33 Most Famous Haunted Places in the United States

1. The Winchester Mystery House, San Jose, California

The Winchester Mystery House, San Jose, California

The Winchester Enigma Residence, situated in San Jose, California, unfolds its mystery within the architectural tapestry crafted by Sarah Winchester, the widow of the renowned firearms tycoon, William Winchester. This sprawling Victorian marvel entwines visitors in a labyrinth of staircases leading nowhere, concealed chambers, and clandestine passageways. Notably, the house’s edifice remains perpetually incomplete, a canvas believed to be imbued with the ethereal echoes of lives lost to Winchester rifles.

2. The Lizzie Borden House, Fall River, Massachusetts

The Lizzie Borden House, Fall River, Massachusetts

Enter the Lizzie Borden Homestead in Fall River, Massachusetts, an infamous locale steeped in the macabre narrative of the axe murders of Andrew and Abby Borden in 1892. Frozen in a state of incomplete restoration, this dwelling is purportedly a haunt for the lingering spirits of the ill-fated Borden family. Accounts from visitors recount peculiar auditory phenomena, apparitions glimpsed in the shadows, and encounters with chilling zones within.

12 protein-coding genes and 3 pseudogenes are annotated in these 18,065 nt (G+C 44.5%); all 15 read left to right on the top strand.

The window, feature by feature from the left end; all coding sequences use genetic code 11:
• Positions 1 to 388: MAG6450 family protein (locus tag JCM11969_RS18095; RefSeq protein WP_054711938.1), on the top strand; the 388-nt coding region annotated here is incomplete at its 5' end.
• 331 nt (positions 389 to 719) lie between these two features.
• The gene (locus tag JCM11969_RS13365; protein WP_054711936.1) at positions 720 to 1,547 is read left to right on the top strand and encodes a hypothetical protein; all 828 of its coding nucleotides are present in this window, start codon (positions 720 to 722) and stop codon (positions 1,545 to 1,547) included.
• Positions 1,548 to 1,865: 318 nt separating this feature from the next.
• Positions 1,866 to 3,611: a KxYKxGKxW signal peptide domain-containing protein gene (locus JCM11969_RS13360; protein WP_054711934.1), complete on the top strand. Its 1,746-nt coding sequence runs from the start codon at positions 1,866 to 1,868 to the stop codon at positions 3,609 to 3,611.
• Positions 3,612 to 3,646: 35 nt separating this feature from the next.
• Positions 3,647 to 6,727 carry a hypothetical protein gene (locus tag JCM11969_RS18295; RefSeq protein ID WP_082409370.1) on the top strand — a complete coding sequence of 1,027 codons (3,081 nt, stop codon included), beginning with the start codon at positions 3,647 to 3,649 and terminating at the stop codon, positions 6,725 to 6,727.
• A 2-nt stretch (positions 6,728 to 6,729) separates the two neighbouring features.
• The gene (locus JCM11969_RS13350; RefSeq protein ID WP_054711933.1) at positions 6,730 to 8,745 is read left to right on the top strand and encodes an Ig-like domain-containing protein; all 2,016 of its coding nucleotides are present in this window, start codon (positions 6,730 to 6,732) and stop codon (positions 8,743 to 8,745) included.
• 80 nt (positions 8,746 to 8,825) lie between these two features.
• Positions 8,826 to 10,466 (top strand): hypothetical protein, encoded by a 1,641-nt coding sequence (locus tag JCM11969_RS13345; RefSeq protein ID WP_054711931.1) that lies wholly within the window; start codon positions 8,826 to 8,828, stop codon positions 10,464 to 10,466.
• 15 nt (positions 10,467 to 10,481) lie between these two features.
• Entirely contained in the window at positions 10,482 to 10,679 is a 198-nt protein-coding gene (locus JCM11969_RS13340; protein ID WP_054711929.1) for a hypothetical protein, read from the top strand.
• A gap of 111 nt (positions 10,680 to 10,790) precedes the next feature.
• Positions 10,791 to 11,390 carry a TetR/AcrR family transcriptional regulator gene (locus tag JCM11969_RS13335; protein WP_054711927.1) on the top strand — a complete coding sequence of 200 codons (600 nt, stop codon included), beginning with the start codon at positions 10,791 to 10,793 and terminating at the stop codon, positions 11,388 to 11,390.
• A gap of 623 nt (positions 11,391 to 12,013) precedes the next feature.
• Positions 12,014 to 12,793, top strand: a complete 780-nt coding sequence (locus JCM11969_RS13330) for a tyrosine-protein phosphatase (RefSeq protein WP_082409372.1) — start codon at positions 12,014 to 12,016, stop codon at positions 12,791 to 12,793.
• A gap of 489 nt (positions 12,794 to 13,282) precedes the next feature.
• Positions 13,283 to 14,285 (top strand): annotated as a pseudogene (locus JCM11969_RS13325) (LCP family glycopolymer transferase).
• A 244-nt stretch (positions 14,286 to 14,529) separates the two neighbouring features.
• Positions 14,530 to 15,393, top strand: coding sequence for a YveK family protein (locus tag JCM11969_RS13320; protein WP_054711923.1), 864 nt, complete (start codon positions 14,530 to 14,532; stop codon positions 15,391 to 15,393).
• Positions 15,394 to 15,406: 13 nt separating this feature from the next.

3. The LaLaurie Mansion, New Orleans, Louisiana

The LaLaurie Mansion, New Orleans, Louisiana

Journey to the LaLaurie Manor in New Orleans, Louisiana, an opulent Creole mansion once inhabited by Madame Delphine LaLaurie, a socialite infamous for her ruthless treatment of slaves. The spectral residue within the walls suggests a haunting by the tormented souls of those enslaved. Witnesses attest to agonized screams reverberating through the air, ghostly figures materializing, and the olfactory intrusion of burning flesh.

4. The Goldfield Hotel, Goldfield, Nevada

The Goldfield Hotel, Goldfield, Nevada

Step into the historical abyss of the Goldfield Hotel in Goldfield, Nevada, erected in 1902 amid the bustling fervor of the Goldfield mining epoch. Now a dilapidated relic, it is purportedly a haven for the apparitions of miners, gamblers, and courtesans from bygone eras. Patrons have reported disembodied voices echoing through vacant corridors, spectral entities making fleeting appearances, and unexplained phenomena materializing in the ambient space.

5. The RMS Queen Mary, Long Beach, California